• User: In any shopping centre lease the landlord will wish to exert a substantial degree of control over the use. This is especially important in a turnover rent scheme, where the landlord will wish to ensure that the various uses are complimentary, but not competing. Therefore, the lease will normally contain a detailed description of the use permitted, but will normally allow the tenant to change the use to any “shop” use (known as a use “within Class A1(a)”), but only with the consent of the landlord and subject to various tests in the lease. As in the case of assignment, the tenant’s lawyer must ensure that as far as possible these tests are watered down, so as to make it as easy as possible for the tenant to change the use on any assignment.
  • Alterations: The Tenant will normally be permitted to carry out internal non structural alterations, subject to obtaining the consent of the Landlord. Structural alterations will normally be prohibited.

Landlord covenants

These will not be as extensive as the tenant covenants. The main obligations which the landlord will undertake are:

  • to insure the premises and the centre
  • to provide the services to the centre which the tenant requires and to manage the service charge (see below)

Service charge/insurance provisions

The lease will normally contain a comprehensive list of services which the landlord agrees to provide – including repair, maintenance and decoration of the centre, security, provision of heating/air-conditioning, cleaning, landscaping etc.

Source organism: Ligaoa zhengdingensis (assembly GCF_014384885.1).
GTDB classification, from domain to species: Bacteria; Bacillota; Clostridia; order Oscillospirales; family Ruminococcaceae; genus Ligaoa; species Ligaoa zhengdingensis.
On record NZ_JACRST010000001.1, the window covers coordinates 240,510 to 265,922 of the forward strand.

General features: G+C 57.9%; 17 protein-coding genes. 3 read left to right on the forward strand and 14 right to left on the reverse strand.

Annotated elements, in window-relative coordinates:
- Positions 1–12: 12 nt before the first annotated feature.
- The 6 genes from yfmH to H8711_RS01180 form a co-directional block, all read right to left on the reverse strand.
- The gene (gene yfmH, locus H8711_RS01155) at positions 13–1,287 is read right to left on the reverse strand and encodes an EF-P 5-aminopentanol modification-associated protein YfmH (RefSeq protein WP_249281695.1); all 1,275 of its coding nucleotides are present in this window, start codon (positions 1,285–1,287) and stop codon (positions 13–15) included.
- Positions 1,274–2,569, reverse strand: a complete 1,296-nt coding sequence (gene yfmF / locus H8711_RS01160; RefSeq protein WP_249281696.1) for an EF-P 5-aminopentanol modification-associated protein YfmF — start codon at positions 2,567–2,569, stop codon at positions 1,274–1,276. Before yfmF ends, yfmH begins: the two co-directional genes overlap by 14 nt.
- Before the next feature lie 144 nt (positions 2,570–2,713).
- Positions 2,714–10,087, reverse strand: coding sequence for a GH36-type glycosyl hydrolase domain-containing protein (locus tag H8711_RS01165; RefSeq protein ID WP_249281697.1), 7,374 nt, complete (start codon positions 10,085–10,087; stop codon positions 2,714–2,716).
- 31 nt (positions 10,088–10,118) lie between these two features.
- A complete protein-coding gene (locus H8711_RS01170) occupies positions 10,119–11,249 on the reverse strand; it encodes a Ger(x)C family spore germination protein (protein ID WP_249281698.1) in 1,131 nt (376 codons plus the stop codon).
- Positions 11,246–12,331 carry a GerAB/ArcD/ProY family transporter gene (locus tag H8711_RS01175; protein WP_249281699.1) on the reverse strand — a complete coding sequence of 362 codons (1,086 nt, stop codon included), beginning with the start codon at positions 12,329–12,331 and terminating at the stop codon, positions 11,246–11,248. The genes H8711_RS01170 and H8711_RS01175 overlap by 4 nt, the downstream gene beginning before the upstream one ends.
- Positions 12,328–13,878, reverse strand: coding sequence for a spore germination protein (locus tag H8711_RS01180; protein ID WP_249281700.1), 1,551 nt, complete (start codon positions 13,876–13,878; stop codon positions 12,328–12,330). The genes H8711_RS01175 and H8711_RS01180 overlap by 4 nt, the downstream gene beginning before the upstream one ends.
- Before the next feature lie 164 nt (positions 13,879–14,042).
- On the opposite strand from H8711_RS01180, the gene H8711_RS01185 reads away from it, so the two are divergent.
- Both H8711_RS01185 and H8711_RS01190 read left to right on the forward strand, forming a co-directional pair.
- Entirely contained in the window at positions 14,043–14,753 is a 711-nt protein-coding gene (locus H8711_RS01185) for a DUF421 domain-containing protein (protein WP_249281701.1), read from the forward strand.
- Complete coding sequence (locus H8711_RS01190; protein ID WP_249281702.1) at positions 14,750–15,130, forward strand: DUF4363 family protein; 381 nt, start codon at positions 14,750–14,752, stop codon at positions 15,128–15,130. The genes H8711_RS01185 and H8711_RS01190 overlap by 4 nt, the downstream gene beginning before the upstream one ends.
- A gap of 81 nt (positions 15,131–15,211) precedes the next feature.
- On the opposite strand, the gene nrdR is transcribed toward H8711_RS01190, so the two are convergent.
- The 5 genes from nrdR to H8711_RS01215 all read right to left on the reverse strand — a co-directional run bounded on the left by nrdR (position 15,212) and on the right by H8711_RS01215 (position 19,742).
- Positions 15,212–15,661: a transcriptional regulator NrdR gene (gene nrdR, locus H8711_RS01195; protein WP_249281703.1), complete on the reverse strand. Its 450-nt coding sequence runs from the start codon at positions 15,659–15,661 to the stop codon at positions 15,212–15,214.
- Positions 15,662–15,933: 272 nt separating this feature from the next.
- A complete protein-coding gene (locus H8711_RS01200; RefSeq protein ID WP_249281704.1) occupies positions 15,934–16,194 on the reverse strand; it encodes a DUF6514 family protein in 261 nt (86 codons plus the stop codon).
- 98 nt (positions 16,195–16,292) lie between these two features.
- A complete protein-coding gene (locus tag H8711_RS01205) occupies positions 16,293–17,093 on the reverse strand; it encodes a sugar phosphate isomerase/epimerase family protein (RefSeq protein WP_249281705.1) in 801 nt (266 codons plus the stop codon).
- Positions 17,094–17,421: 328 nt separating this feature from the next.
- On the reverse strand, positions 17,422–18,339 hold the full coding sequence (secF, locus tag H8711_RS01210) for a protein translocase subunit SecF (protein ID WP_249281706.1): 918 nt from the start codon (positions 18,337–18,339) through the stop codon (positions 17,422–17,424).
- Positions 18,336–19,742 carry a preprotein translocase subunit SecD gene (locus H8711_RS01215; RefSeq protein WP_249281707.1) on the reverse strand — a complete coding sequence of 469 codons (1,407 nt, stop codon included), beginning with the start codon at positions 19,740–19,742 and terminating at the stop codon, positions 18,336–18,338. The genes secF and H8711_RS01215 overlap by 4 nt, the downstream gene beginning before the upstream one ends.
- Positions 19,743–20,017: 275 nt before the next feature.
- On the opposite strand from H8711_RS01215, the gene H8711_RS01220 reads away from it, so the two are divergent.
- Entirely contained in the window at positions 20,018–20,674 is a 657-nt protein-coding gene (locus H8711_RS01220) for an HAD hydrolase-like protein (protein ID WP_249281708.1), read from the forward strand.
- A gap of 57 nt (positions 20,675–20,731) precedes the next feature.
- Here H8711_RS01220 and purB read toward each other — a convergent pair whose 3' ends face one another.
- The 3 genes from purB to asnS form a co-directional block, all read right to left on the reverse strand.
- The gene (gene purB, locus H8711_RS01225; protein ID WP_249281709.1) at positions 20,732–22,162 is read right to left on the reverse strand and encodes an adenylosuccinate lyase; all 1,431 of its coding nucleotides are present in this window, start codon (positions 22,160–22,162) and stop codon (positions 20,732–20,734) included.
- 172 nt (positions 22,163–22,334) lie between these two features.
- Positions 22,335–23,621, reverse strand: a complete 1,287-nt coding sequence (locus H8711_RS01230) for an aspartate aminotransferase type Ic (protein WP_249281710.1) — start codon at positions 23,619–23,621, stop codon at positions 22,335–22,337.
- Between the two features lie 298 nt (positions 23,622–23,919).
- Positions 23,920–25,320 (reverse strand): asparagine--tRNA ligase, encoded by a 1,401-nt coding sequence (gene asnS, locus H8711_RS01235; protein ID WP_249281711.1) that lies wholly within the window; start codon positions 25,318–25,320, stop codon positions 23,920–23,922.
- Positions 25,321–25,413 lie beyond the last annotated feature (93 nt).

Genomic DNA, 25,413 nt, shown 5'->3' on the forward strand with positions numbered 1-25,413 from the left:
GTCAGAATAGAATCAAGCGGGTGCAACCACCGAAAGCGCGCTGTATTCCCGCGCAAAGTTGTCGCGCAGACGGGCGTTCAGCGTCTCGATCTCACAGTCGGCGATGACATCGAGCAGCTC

In return, the tenant must pay the service charge. Normally this is collected quarterly, with a “top up” payment being made by the tenant at the end of the year, once the landlord produces a detailed account of exactly what it has spent.

The landlord will also insure the building against specified insured risks. In return, the tenant will pay a contribution towards the insurance premium, normally calculated by reference to the area of the premises.

Insurance is very important area for the tenant’s lawyer to focus on – in particular the issue of “uninsured risks”. Uninsured risks are risks which should normally be specified as insured risks, but where the risk has become so great that insurance is not available on reasonable terms in the UK insurance market. Terrorism is the obvious example. Unless the appropriate protections are built in to the lease by the tenant’s lawyer, the tenant could find itself severely exposed, which could have a material financial impact on the tenant and/or make the lease very difficult to assign to a third party.

Lease negotiations

Whilst the basic provisions in any retail lease, as outlined above, may be pretty much the same, leases will vary greatly in relation to the level of detail and how onerous those provisions may be for a tenant.

It is vitally important that a tenant is properly advised on those provisions, and that the lease is fully negotiated, so as to water down or delete any onerous provisions, so that the lease is as fair as possible to the tenant:

• To ensure that there is nothing in the lease which might result in the tenant having to pay an increased cost

• To ensure that there is nothing in the lease which might have a practical impact on the way the tenant runs its business

• To ensure that there is nothing in the lease which might affect the value of the lease if the Tenant wished to assign it.

We hope you find the above a useful and practical summary of the basic retail lease structure. For more information or to discuss your requirements, please contact one of the Retail and Leisure team.